It is vertified that the vibration amplitude is proportional to the electromagnetic coupling coeicicnt and to the electric load supplied to the ceramic material, or to the square of the length of the element utilized and to the voltage applied. Thus, the available voltage being laid down, on one hand, by the power f the frequency generator, and, on the other hand, in the case of a rod element pre-polarized by the depolan'sation voltage, the choice of an amplitude range determines the choice of the rod length. This length, in turn, determines then the frequency to be utilizedi.e. the resonance frequency. It may be stressed that a lead-zirconate-titanate rod element, such as, for instance, the one manufactured under the trade name PZT Multimorph by the Brush Crystal Co. Ltd. having a length of about 30 mm., was subjected to a peak-to-peak 200 V. alternative voltage, at a frequency equal to the resonance frequency, i.e. 300 Hz., approximately. The vibration amplitude, Xo, obtained was of about 0.1 mm. The required electric input necessary for the production of such a vibration is very low and of the order of a few milliwatts. The low inertia of the whole system and the very reduced losses through thermic action result in the fact that the vibration is perfectly tuned in frequency with the input voltage and that no harmonics, nor any interharmonic beats are observed. The values of the frequencies used are such that the very faults inherent to electronic detection at low frequencies or at the mains frequency are negligible and it is thus not necessary to make use of a synchronous detector.

It will be readily seen that the device according to the invention presents reduced overall dimensions and a low weight, which is a great advantage and enables the device to be readily adapted to the existing visual apparatus, which was not the case with th known solutions mentioned hereinabove.

In FIG. 3, there is seen the utilization of an assembly of two piezoelectric longitudinally extendible rod elements, or plates or tubes, 1, 2, integral with a support 3 to which the vibration is transmitted. The shrinkage b of one of the elements, accompanied by the expansion a of the other element when alternating voltage is applied as shown, results in the rotation of support 3.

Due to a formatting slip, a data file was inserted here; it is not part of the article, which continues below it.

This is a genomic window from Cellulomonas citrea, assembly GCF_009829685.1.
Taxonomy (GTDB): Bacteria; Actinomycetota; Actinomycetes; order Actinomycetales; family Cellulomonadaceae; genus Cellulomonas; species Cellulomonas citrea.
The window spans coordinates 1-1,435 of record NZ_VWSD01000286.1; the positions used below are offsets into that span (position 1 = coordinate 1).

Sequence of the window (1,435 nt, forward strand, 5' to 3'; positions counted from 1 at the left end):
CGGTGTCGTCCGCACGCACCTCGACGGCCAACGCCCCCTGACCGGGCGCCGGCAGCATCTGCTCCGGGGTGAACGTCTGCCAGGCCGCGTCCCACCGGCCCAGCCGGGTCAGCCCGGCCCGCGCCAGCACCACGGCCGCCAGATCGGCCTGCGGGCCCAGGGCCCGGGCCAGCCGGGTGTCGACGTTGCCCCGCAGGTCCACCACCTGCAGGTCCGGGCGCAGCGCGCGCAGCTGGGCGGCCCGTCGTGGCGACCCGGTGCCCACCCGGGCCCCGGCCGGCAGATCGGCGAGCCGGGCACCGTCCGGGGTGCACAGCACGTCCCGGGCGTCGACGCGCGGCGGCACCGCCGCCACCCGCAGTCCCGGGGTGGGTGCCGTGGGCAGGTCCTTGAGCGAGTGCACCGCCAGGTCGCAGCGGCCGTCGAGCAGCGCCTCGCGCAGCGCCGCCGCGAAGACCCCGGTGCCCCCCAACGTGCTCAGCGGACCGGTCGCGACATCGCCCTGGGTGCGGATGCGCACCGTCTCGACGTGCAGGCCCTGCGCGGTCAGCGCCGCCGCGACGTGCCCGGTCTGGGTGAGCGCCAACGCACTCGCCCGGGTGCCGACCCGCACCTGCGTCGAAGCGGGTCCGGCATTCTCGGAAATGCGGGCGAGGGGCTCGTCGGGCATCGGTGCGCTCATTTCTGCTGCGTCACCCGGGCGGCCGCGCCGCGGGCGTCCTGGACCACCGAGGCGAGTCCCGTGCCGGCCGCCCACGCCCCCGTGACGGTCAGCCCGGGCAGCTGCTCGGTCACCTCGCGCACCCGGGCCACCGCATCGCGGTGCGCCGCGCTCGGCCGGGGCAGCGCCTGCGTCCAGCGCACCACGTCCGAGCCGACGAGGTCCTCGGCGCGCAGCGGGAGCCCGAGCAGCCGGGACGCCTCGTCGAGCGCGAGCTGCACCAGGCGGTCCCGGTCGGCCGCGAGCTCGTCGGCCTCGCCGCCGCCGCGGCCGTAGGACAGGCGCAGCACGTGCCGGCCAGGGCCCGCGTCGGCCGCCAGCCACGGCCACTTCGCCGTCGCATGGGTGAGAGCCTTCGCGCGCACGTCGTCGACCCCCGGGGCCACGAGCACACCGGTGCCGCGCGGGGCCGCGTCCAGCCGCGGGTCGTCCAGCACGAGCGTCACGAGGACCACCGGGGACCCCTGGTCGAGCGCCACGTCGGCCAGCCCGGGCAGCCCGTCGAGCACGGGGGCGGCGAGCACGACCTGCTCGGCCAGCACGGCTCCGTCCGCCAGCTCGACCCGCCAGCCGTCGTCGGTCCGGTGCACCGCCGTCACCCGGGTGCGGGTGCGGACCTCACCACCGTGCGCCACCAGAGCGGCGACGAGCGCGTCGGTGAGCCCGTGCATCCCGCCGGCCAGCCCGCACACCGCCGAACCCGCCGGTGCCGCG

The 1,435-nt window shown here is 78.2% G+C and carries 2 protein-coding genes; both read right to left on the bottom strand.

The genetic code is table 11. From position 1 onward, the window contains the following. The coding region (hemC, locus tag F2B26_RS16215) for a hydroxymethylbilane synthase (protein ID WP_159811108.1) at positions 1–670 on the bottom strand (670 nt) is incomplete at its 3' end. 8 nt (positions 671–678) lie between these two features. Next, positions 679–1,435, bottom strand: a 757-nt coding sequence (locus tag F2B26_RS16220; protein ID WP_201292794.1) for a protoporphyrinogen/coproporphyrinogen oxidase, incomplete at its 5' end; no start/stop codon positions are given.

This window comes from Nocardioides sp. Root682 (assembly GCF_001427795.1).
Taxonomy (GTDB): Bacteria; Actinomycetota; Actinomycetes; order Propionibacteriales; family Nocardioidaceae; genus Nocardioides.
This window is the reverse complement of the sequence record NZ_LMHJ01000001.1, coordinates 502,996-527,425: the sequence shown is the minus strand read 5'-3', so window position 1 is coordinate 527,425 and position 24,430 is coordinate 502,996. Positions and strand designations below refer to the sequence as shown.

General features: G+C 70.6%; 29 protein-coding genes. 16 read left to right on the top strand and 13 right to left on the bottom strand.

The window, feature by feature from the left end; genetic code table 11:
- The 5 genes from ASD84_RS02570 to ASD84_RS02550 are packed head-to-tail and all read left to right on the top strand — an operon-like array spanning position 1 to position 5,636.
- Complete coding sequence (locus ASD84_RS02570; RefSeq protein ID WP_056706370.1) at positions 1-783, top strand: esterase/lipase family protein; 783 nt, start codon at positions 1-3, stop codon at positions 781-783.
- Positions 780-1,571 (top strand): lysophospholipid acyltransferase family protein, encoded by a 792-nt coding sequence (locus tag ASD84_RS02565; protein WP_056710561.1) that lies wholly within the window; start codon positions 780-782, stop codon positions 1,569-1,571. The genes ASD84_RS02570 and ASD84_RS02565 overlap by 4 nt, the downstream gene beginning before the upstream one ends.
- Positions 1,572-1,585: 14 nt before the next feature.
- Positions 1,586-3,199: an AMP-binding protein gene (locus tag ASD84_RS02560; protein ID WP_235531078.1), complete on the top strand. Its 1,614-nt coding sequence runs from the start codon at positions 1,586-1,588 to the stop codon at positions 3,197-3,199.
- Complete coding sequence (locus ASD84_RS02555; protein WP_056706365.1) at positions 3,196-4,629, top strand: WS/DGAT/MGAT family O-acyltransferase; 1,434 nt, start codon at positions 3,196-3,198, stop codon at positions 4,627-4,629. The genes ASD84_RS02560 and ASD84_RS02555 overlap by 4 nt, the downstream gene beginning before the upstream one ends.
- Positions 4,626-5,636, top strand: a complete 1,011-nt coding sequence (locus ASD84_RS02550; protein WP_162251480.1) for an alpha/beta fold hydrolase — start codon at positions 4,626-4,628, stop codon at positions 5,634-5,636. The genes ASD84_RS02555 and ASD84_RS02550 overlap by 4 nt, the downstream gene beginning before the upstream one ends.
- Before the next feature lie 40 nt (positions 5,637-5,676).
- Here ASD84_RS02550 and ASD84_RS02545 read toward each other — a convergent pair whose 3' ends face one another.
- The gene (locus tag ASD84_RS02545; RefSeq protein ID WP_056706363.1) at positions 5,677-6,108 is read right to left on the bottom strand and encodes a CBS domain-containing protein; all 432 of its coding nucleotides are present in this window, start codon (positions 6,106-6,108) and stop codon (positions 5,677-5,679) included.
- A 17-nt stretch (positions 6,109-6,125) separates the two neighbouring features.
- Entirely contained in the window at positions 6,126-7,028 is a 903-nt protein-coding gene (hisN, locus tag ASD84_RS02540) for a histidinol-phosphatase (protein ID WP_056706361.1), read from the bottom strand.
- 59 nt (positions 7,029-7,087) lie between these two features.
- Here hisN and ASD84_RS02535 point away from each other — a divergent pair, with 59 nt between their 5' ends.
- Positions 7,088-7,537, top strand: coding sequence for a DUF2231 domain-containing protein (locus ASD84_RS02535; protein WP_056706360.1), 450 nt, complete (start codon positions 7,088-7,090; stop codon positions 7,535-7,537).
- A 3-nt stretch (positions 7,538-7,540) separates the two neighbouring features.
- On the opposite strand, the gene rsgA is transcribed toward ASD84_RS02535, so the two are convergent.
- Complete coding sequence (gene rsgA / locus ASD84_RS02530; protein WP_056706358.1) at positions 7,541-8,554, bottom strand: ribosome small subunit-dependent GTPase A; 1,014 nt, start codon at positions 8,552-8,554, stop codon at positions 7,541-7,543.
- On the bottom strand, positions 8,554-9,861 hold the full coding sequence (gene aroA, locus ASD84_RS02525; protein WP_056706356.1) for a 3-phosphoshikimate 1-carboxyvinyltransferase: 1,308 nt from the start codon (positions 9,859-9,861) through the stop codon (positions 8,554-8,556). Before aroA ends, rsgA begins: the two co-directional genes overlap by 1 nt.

FIG. 4 shows a polarized rod element 4 working under bending, and which is commercially available. Similar to a birnetallic strip arrangement, its bending is due to the simultaneous action of a longitudinal compression along half the thickness and of a tensile stress along the other half. An A.C. voltage V applied to electrodes 6 of the element produced a vibration therein. The rod element may be secured at one of its end portions (FIG. 4), with the free end portion in mount 5 vibrating, or, alternatively, both ends may be fixed, the vibration being carried out by the central portion of the rod element.

FIG. 5 illustrates a schematic diagram of the principle of the simplest embodiment of the device. Objective or lens O forms the image of the line S of the object A which is illuminated by light sources L in the plane of the slit F integral with the vibrating element 1. The luminous flux transmitted through the slit F is received by vreceiver R which emits a signal I. Signal I is displayed on a display device D and is recorded on recorder E. FIG. 6 illustrates an alternative embodiment of the device of FIG. 5, having certain desirable advantages as compared with the latter. Object A is illuminated by light source L. The image of line S is formed on a small mirror m integral with a vibrating element 1 directed at an angle of 45 relative to the optical axis. The luminous flux re tlected back by the mirror m at an angle of with respect to said optical axis is received by receiver R. Receiver produces a current I which is fed to a display device D and a recorder E. The observation of the field remains possible in the direction of the optical axis through eye-piece Oc. This arrangement, besides having the advantage of the iield observation, enables a visual pre-setting. Such arrangements apply both to transparent objects such as A illuminated through transmission, and to opaque objects illuminated through reection. Unless a synchronous detector is being used, it is preferable to make use of D.C. supply for the light source.1

The photoelectric receiver R utilized may be either a gas cell, or a photoresistan or light-negative, or a photo multiplier cell assembly; alternatively, a silicium photon diode may be employed, which has desirable properties on account of its selectivity.

The lines which it is possible to aim with such an apparatus may be both dark on a clear background, or clear on a dark background and may be scanned both through a slit or through an opaque blanking arrangement. In a general manner, if the transparency of the object is represented by function I(X) and if the same is scanned by a vibrating element the transmission factor of which is F(X), at any instant t, the vibrating element occupying the position:

the luminous flux received by the receiver will be repree sented by the integral: